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The laptops in use at my company have SIM card slots, which are actually used by some of our users. I am threat modeling our devices, so I was wondering if there are any realistic exploits that can be used on these laptops, no matter if the users use a SIM card or not.

According to this question, it is in theory possible for malware to be stored on SIM cards, although unlikely. This question was about phones, while I am asking about laptops, but I imagine that if an exploit for phones exists, then an exploit for laptops is also possible and maybe even likely. However, the answers only mentioned that it is possible in theory, but there were no examples given.

So, my question is if there are any real-life examples or just even proof of concepts for malware like this.

Thank you.

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TL;DR: For laptops, you should be fine.

  • Networks: no advantages that couldn't be gained more easily though the Ethernet port. Can be fixed by having BIOS password and encrypted drive (not a threat).
  • JavaCard applications: Your computer won't run these. They run on phones and the modem in your laptop likely just issues standard AT commands and doesn't implement the menu / control interface.
  • Access to the operating system: while the SIM card is a computer of its own accord it has a very limited interface (it is a hardware security device) and would just communicate with the modem in the laptop. If someone wanted to be able to hack the modem they would need to find a specific vulnerability in your particular modem. This is getting to new heights of hypothetical and even then your modem is just talking to the operating system though a standard, secure driver.
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    JavaCard runs on the SIM so its possible for it to run when the SIM is connected to a laptop, but your right the laptop probably won't implement the UI. And there isn't much it can do with the modem API. – user1937198 Dec 8 '20 at 13:34
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From my perspective this is a non-realistic scenario, and here is the list of things why I think your case is more a theory issue that a real one.

  1. The information that goes on the sim cards contains, code and a very little amount of memory for store information. Check information about Gemalto for example that is a vendor of sim cards. Also the information is written by the vendor.

  2. A virus on the sim will imply that you will need code multi platform virus, because if you have a Samsung, for example that is ,ARM architecture and linux operating system, your virus should have that code written on the sim card.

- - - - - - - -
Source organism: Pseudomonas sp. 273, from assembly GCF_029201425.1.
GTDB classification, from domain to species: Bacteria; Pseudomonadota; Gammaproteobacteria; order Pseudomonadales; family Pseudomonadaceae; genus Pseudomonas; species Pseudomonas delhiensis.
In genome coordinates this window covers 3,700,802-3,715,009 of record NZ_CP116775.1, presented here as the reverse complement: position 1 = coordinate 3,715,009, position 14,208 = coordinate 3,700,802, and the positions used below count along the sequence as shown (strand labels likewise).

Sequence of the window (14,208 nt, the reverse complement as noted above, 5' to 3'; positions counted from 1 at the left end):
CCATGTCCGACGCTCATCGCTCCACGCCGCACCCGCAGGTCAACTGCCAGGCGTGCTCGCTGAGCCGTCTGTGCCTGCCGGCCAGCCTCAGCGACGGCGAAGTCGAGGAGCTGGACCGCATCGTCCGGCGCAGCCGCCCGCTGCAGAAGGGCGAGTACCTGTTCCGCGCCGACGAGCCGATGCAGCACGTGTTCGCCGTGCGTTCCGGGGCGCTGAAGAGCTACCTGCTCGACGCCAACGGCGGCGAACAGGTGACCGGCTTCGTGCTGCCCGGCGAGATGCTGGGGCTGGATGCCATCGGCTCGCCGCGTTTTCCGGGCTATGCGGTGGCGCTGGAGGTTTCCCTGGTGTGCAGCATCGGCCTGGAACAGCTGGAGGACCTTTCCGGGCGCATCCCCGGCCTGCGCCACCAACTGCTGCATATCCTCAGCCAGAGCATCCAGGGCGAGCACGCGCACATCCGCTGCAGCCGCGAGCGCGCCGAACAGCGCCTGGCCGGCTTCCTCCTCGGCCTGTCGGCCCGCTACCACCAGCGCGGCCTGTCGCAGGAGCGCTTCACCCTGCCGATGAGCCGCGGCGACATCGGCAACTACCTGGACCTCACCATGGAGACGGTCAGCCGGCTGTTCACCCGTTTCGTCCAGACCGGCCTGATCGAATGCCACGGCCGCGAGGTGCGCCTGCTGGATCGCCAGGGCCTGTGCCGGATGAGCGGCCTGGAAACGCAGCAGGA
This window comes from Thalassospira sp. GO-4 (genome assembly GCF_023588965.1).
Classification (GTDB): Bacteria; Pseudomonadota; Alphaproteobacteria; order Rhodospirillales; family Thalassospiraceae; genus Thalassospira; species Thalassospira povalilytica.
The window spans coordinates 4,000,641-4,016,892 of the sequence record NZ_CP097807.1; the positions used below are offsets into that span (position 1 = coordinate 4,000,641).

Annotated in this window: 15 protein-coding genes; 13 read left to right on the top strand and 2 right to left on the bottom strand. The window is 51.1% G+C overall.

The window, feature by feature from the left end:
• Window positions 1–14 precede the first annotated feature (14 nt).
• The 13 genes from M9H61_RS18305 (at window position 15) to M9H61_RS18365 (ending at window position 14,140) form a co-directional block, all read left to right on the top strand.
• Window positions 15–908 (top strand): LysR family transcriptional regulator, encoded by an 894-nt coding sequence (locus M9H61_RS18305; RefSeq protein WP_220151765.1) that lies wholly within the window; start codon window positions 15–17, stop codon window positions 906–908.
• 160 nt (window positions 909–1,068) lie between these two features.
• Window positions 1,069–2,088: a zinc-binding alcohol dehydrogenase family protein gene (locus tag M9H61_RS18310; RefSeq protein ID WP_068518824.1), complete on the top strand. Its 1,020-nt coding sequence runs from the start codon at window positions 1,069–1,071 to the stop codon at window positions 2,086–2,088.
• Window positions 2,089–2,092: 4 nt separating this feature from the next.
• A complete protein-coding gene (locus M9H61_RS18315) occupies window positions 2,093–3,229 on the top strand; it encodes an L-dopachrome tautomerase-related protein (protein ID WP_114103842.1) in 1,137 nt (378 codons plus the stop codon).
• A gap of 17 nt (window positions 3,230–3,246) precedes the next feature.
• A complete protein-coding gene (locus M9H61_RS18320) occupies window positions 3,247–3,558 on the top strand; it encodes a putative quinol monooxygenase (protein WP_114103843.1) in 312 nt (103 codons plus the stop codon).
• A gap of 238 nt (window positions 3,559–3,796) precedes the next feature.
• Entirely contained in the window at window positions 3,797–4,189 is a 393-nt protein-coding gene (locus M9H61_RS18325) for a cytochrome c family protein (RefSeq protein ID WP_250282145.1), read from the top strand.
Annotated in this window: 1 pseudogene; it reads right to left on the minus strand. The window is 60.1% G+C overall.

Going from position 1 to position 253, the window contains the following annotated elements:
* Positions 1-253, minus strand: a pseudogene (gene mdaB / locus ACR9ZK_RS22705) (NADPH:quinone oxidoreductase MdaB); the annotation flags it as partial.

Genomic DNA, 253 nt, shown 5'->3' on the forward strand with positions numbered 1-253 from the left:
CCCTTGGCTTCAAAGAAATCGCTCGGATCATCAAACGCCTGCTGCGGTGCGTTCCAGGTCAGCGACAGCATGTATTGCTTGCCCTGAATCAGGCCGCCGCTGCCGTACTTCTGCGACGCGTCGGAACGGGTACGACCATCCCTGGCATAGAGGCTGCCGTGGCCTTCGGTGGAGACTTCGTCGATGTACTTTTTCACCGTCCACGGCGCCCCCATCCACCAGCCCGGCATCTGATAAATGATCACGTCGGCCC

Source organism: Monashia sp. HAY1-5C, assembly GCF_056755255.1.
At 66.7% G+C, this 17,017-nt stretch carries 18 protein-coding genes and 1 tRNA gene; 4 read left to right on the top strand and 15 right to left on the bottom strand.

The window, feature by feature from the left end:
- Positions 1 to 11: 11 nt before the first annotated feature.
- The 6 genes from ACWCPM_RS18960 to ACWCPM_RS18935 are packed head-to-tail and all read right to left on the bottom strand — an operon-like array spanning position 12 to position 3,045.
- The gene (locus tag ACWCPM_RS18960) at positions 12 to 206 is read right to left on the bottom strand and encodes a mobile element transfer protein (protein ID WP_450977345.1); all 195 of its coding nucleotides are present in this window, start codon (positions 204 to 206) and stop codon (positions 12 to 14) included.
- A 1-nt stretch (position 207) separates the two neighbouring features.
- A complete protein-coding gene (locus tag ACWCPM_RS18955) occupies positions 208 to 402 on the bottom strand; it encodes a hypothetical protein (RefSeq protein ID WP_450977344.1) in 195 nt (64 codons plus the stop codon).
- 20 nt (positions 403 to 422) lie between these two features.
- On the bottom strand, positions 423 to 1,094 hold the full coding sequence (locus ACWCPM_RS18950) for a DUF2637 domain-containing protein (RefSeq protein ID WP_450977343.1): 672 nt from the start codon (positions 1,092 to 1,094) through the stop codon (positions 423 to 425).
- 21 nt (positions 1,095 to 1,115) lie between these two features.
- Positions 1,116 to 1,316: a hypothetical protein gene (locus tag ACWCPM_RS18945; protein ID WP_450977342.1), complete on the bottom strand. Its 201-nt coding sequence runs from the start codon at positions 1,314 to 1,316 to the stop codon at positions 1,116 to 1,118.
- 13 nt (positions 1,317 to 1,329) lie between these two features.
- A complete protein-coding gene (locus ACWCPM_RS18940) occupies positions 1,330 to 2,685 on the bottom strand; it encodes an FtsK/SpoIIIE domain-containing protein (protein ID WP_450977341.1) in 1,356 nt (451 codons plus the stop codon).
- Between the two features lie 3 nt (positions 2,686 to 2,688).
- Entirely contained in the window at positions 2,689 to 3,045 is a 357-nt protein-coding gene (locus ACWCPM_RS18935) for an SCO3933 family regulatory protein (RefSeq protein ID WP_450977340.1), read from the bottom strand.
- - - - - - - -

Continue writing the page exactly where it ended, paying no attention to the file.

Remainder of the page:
3. The sim card don't have access to the os operating system directly, is like a service if you want to understand. So you will need an extra program that reads the code of the virus and copy to the hosts and execute.

Probably there is more things there. Hope it helps for clarify

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After attacker would compromise the SIM, he can easily became alternative for your default gateway. This allows to perform man-in-the-middle attack for all vulnerable protocols like NTLM relaying in Windows network which by relaying challenge response between a few workstations/servers may gain session with zero initial credentials. Additionally if you rely with on SIM card secrets for authentication purposes - VPN or any other access this could also be cloned: https://www.youtube.com/embed/scArc93XXWw

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    "easily" - citation needed – OrangeDog Dec 8 '20 at 16:38
  • the word "gateway" does not appear on that page, and I'm not familiar with the technical jargon in use. Are you saying that the SIM can force the phone to use it as a proxy server for mobile data connections? As far as I can tell that section is about allowing application on the SIM to talk to peripherals (e.g. security tokens), not about routing the phone's own traffic. – OrangeDog Dec 11 '20 at 10:05
  • I'm not saying SIM necessary need to be proxy(it could if you have enough space for appropriate cardlet) but that it has control over mobile terminal settings. And above document is not a jargon, it's a standard compatible with Global Platform. The OS and baseband trust the SIM in so many places that you can safely assume it can control it. One sample scenario for android: source.android.com/devices/tech/config/carrier – nusch Dec 13 '20 at 16:06
  • of course it's jargon. It's a technical specification document, not a pop-sci blog. – OrangeDog Dec 13 '20 at 17:53

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